You may be aware that the American Lumber Standards Committee approved new design values for Southern Yellow Pine in all applications except #2 2×4. Their rationale is that the rapid-growth rate for modern southern yellow pine has reduced its load-carrying capacity.
The new standards reduce the distance spanned by the various lumber dimensions by as much as 15 percent and were set to take effect June 1. Click here to view the update conversion chart for Southern Yellow Pine.
However, your Home Builders Association learned today that the International Code Council has elected not to implement the new design values in the current code and will instead consider them for the 2015 building code. In addition, NAHB has continued its efforts to have the new design values reversed and is currently challenging the validity of the American Lumber Standards Committee’s findings.
Note however that the 2012 International Residential Code is scheduled to take effect in South Carolina on July 1. You may be aware that a provision of the new code includes an increase in the dimension of floor trusses, when a gas appliance is placed in the basement or crawl space, in order to avoid fire-proofing the floor above the gas appliance. Your Home Builders Association is working with the South Carolina Building Officials Association to develop a solution to this expensive new requirement. Stay tuned.
NAHB’s Construction, Codes and Standards experts recently completed a helpful “FAQ” document to address the most often-asked questions they are receiving from our members on recent changes in design values for visually graded Southern Pine lumber.
This useful resource can be downloaded free of charge by NAHB members who are logged into our website with their username and password, and provides updated, clear information regarding the impetus for the design changes, an explanation of what the changes encompass, an idea of what to expect in the future, and a summation of how the new design values will be incorporated into today’s building codes – among other topics.
We encourage you to check out the FAQ document
as well as the other resources that are available to you on Southern Pine Design Values at www.nahb.org/spdv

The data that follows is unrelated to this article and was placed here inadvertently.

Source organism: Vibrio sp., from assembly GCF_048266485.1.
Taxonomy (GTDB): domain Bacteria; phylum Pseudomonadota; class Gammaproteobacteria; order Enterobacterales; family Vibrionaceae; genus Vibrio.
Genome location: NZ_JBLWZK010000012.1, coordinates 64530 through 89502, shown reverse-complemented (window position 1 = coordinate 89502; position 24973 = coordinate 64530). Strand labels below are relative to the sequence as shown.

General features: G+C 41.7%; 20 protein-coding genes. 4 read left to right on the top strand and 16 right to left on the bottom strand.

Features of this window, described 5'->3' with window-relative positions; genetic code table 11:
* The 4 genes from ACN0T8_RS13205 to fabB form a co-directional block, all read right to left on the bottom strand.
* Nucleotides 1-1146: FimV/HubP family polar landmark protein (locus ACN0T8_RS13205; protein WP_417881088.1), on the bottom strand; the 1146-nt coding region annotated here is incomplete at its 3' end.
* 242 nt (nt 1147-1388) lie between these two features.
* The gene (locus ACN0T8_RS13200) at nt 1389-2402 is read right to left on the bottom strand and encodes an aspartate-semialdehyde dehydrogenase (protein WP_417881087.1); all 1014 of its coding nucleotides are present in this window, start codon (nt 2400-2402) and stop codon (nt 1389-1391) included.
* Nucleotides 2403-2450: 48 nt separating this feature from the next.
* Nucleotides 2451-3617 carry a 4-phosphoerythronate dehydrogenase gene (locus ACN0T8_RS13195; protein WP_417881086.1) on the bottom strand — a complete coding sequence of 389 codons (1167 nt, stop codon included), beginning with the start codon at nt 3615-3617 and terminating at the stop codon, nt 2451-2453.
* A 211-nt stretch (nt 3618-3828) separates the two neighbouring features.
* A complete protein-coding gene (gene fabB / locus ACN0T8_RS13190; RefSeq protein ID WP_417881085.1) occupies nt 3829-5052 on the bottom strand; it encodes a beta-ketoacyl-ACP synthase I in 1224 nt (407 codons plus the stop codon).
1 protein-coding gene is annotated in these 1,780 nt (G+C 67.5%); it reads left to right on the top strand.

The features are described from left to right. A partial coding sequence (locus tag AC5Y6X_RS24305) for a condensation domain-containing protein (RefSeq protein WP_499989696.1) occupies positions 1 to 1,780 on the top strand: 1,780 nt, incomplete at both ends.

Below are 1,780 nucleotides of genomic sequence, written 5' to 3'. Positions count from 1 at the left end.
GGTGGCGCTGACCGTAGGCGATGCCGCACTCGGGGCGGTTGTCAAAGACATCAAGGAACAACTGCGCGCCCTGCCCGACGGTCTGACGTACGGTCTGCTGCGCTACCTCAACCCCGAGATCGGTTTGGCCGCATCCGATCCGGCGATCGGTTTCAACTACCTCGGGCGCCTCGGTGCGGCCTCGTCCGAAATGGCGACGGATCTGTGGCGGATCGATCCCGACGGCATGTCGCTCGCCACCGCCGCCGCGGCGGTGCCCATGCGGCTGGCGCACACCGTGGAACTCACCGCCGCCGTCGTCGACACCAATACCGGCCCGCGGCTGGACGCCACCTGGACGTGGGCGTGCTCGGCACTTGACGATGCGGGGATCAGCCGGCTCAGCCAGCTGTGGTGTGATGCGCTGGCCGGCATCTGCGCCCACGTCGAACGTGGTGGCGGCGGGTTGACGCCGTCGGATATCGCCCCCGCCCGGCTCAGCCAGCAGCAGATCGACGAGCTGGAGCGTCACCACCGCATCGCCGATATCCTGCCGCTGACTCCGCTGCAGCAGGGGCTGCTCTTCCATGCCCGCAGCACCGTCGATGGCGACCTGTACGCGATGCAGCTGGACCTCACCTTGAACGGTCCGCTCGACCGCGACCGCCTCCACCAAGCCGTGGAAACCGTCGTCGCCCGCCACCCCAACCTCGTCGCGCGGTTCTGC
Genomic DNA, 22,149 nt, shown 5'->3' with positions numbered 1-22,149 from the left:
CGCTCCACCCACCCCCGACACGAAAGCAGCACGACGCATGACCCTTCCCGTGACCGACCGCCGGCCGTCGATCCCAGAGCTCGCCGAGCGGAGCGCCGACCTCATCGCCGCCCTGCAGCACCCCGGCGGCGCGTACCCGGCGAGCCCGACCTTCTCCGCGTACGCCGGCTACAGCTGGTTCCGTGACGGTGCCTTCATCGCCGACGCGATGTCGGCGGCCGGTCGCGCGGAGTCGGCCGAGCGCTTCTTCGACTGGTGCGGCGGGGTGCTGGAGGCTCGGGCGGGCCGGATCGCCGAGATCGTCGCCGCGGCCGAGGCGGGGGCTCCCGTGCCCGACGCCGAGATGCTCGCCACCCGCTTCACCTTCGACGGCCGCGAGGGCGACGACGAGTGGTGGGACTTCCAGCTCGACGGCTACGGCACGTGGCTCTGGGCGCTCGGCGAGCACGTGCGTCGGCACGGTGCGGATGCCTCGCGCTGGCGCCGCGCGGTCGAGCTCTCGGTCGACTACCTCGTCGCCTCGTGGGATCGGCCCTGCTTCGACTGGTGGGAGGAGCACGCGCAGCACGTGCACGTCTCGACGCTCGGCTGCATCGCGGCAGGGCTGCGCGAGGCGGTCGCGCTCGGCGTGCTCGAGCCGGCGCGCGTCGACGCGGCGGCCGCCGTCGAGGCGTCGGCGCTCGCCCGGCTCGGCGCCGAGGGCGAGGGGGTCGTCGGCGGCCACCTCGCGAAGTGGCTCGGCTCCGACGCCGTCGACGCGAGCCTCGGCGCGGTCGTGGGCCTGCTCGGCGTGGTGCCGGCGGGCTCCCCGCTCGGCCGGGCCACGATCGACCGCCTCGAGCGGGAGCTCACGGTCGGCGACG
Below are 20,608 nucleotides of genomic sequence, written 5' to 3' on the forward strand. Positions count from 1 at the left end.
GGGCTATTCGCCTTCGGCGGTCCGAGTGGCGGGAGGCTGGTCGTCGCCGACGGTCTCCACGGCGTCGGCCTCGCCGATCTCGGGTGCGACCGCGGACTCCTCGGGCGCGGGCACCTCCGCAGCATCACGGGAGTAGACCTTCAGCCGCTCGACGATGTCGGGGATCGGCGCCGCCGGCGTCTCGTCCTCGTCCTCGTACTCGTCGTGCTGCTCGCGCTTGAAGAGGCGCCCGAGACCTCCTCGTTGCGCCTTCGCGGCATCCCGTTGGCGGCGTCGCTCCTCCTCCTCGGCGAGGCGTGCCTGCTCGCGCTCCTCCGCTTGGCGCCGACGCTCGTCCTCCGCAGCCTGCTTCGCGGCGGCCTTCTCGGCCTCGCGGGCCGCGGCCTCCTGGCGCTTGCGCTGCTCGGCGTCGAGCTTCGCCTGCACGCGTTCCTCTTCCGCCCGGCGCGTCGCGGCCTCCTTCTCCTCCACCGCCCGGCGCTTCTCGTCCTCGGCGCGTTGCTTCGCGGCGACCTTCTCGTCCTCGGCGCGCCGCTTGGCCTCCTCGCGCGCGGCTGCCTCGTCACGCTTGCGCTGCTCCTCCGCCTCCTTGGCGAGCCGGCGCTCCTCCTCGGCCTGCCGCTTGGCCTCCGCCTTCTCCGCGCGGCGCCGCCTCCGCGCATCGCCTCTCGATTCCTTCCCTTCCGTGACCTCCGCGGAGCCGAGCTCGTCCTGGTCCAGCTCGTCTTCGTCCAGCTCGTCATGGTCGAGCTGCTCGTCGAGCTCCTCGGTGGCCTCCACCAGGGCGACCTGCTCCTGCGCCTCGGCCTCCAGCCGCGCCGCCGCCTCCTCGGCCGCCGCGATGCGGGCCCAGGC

New design values for #2 and lower grade Southern Pine and Mixed Southern Pine 2×4’s will become effective on June 1, 2012. These reduced values, developed by the Southern Pine Inspection Bureau (SPIB), were approved by the American Lumber Standard Committee’s Board of Review in January. At the urging of NAHB and other industry stakeholders, an effective date of June 1 was provided to allow the industry some time to transition to the new design values while avoiding project delays and market disruptions.
As part of these efforts, the American Wood Council has developed addenda to the National Design Specification for Wood Construction, the Wood Frame Construction Manual, and the Span Tables for Joists and Rafters reflecting the new design values, and has also developed recommended amendments to prescriptive tables in the International Residential Code and International Building Code.
The new values were reduced by 25-30% and will primarily affect the design of roof trusses. Though the maximum allowable spans for 2×4 headers, joists and rafters will be shorter, they are not commonly used in those applications, and so will have minimal effects on most builders. In addition, 2×4 studs used in conventional construction are not affected by this change.
It is NAHB’s understanding that any such adoption would apply only to new construction. Projects already under construction or submitted to the building department prior to an adoption date should not be affected. However, builders are advised to consult with their local jurisdiction regarding any plans to adopt and enforce the new design values.
Going forward, SPIB is testing additional sizes and grades of Southern Pine. A submission to ALSC is expected in late summer or early fall, which may propose reductions to design values for larger sizes (e.g. 2×8 and 2×10) and higher grades (#1 and Select Structural). ALSC has also directed that the other major species (Douglas Fir, Hem-Fir and Spruce-Pine-Fir) should undergo sampling and testing to assure there are no changes to their current design values.